Rigid Collars installation

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flynblind

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Just finished the install of the Uniq Rigid Collars on my 2013 RSpec. Here is my step by step installation. Pictures were taken with a cell phone. Please excuse the poor quality.

A couple of things to keep in mind.

  • Use the proper tools for the job.
    1. Torque wrench
    2. Impact gun
    3. Impact sockets
    4. Pry bar
    5. Socket wrench
    6. Dead-blow hammer
    7. Jacks, Jack stands, hydraulic lift, transmission jack, other acceptable vehicle\engine jacking machinery
  • This is my method, mileage may vary.
  • If you don't want to risk damaging something, don't do it!
  • I would rate this as "Intermediate" skills required.

There are 10 rigid collars. 8 are marked with R (regular), one with F (fine), one is unmarked and has a very slim collar.

  1. Remove the three splash guards protecting the transmission and engine components.
    1. Start from the rear most splash guard.
    2. Work your way forward until removing the front most splash guard.
    3. Splash guards are held on by a mixture of regular bolts, slip nuts, and normal metal nuts.
  2. Find the 6 bolts connecting the front sub-frame.
  3. Picture of the sub-frame can be found at: http://www.hyundaipartsaccessories.com/auto-parts/2013/hyundai/genesis/5-0-r-spec-trim/5-0l-v8-gas-engine/suspension-cat/suspension-springs-and-related-components-scat/10755705-assy
    • Mine were marked with a distinctive pinkish mark.

  4. Place a sturdy support under the rear portion of the sub-frame.
  5. Loosen all 6 bolts slightly.
    1. Make sure not to loosen all the way
    2. Keep enough support on the sub-frame to hold it in place
    3. Use the transmission stand/jack to hold the rear portion tight against the uni-body
  6. Find the rear, driver side bolt holding the sub-frame.
  7. Remove this bolt.
  8. Find the unmarked Uniq rigid collar.
  9. Slide the collar into place (Photo shows a "R" collar in place).
    1. This is the only collar that will fit into the opening.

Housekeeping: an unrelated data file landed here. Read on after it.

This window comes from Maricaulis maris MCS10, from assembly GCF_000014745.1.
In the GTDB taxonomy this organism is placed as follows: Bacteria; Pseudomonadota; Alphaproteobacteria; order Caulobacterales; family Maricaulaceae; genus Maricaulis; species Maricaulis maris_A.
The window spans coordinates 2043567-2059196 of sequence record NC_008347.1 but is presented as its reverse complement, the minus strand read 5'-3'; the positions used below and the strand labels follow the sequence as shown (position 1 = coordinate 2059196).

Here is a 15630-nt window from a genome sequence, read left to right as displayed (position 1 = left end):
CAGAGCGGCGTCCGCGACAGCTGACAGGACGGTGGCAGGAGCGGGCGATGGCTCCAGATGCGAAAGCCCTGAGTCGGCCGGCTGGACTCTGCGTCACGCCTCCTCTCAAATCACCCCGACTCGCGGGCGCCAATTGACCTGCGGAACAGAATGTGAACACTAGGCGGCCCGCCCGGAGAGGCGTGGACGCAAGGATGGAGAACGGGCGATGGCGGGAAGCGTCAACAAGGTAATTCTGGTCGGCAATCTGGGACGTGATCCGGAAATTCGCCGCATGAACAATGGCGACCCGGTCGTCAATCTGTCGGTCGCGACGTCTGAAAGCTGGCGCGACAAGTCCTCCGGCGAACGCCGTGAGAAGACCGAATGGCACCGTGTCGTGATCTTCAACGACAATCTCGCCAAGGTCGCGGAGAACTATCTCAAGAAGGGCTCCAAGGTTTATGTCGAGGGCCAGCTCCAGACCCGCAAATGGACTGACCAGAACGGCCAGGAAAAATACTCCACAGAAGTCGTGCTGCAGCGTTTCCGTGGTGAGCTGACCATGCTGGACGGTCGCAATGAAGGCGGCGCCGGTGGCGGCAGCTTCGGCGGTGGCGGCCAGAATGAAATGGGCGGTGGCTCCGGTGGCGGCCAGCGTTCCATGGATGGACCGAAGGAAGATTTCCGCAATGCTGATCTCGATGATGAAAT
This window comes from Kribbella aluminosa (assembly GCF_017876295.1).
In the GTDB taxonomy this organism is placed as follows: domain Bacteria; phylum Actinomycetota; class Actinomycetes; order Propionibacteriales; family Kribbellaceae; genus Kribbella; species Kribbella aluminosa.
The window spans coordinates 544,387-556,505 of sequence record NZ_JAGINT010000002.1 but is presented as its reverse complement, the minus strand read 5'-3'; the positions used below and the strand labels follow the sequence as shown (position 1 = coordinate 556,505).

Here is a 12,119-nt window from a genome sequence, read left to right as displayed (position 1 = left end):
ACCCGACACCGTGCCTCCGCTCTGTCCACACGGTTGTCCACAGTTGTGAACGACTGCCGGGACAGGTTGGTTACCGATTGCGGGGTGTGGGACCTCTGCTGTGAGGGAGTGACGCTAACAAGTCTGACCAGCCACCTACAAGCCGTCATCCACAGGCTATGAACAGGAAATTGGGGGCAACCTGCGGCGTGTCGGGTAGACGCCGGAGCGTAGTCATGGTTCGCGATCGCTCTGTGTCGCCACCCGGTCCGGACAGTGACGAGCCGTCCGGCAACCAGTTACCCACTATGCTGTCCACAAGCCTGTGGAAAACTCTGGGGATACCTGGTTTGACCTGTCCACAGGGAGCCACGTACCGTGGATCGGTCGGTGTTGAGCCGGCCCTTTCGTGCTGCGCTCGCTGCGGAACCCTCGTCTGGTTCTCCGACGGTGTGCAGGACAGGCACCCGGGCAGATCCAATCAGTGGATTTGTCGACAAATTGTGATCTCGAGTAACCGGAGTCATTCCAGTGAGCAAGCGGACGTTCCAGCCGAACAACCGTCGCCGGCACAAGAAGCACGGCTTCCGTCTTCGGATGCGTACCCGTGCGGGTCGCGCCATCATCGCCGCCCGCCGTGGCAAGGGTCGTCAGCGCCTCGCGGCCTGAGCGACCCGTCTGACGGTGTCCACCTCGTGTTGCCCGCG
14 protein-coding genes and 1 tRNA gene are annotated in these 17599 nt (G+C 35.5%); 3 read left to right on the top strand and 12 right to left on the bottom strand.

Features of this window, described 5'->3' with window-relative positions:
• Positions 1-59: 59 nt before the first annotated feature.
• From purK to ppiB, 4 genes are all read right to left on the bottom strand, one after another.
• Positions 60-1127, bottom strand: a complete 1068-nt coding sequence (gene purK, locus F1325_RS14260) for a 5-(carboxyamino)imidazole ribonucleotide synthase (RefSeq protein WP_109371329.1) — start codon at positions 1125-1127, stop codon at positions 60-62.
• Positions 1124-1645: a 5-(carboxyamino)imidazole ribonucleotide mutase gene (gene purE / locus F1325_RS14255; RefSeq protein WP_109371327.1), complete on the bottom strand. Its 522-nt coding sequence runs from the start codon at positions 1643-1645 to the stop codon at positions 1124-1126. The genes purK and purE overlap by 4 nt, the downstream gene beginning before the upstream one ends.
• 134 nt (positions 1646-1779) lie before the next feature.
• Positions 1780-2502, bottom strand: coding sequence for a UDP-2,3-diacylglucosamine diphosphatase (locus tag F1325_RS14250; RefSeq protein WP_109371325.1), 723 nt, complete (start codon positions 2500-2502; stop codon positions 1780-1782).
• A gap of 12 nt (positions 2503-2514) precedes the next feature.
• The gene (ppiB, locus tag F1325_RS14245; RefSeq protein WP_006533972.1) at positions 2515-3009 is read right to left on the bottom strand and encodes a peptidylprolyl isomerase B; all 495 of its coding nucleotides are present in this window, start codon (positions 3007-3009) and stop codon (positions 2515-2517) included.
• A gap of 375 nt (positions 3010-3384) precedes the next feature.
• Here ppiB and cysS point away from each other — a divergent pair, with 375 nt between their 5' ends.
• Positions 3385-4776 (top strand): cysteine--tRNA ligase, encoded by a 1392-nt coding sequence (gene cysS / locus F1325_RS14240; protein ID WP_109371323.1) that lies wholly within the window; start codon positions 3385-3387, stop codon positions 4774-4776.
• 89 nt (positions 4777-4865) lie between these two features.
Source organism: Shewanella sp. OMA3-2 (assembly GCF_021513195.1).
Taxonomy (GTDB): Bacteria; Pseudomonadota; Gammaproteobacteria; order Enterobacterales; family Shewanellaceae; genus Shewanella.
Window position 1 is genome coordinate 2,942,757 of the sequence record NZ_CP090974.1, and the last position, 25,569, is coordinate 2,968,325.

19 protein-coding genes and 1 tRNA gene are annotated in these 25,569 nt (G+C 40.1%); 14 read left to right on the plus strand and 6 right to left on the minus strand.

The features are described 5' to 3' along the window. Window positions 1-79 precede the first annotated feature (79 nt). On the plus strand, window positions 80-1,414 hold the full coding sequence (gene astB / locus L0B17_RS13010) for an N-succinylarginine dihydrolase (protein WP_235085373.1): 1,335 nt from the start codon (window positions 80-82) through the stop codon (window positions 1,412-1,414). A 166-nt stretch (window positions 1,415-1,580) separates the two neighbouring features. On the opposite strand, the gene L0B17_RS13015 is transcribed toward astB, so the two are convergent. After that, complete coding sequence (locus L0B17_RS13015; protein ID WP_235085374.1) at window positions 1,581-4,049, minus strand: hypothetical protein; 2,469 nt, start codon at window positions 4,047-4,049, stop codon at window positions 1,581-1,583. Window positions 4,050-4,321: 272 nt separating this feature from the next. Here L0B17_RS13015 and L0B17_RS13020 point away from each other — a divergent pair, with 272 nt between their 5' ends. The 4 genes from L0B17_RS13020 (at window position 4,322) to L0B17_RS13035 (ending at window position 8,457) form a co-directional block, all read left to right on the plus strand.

2. This is the tightest tolerance of all of the mounting points.
    3. This is the only mounting point where you can not move the sub-frame to install the bolt.
  10. Replace bolt and hand tighten all the way until the bolt is against the collar.
  11. Find the rear, passenger side bolt holding the sub-frame.
  12. Remove this bolt.
  13. Find the Uniq rigid collar marked with a "F".
  14. Remove the bolt completely.
    1. Make sure the rear part of the sub-frame is supported sufficiently.
  15. Slide the collar into place.
  16. Replace bolt and hand tighten all the way until the bolt is against the collar.
  17. Release pressure on the jack holding the rear sub-frame up.
    1. Do this slowly and carefully.
    2. Double check that the front bolts are not too loose.
    3. Front bolts need to support the weight of the suspension at this point.
  18. Move jack/transmission stand to the front of the sub-frame.
    1. Make sure that the jack is supporting the front of the sub-frame completely.
  19. Remove and replace the other 4 bolts one by one.
    1. Find the bolt.
    2. Remove the bolt completely.
    3. Place the rigid collar marked with "R" into the hole.
    4. Hand tighten bolt against the collar.
    1. It might be necessary to move the sub-frame around to start the bolt.
    2. It might be necessary to loosen the rear, passenger side bolt slightly to give some play in the sub-frame.
    3. Use a prying tool in a safe spot.
    4. Pry again the sub-frame and uni-body.
    5. Do not pry against the motor, transmission, or any of the electric and hydraulic lines under the car.
  20. Once all of the front bolts are replaced by hand, tighten each of the bolts.
    1. Impact the bolts into place.
    2. Torque the bolts to the required torque settings.
    3. Double check all 6 bolts.
  21. Replace the three splash guards in opposite order of how they were removed.
  22. Locate the 2 forward-most, rear suspension bolts marked with the pinkish mark.
  23. The suspension is held by the pinkish marked bolt.
  24. The uni-body the connected with the yellow marked nuts.
  25. Place a jack/transmission jack on the rear cross member which supports the suspension near to the side where you are working.
  26. Remove the bolt and nuts holding the bracket in place.